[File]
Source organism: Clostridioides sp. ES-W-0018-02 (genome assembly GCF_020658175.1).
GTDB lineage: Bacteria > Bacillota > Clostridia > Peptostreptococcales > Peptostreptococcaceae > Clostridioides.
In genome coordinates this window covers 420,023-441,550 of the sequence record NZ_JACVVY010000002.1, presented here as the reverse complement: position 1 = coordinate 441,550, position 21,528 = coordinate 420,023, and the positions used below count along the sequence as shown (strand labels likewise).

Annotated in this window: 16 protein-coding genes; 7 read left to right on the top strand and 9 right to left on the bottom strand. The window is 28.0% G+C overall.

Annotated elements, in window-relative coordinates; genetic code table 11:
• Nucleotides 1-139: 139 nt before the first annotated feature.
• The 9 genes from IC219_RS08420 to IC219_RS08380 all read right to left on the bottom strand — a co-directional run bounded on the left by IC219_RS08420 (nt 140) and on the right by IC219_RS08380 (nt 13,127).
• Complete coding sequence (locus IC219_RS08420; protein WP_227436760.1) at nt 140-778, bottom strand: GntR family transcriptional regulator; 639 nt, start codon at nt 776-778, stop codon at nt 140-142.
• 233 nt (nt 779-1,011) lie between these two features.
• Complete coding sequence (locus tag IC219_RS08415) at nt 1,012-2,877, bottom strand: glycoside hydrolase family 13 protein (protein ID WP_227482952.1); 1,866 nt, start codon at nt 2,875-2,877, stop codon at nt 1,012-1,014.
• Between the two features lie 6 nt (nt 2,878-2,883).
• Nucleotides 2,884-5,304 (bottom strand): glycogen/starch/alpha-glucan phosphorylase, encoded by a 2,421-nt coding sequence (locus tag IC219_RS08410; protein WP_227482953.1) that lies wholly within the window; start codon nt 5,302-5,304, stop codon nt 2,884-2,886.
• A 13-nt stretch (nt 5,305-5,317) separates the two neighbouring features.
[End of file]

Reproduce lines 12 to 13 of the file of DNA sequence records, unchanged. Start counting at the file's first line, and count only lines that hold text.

• Nucleotides 2,884-5,304 (bottom strand): glycogen/starch/alpha-glucan phosphorylase, encoded by a 2,421-nt coding sequence (locus tag IC219_RS08410; protein WP_227482953.1) that lies wholly within the window; start codon nt 5,302-5,304, stop codon nt 2,884-2,886.
• A 13-nt stretch (nt 5,305-5,317) separates the two neighbouring features.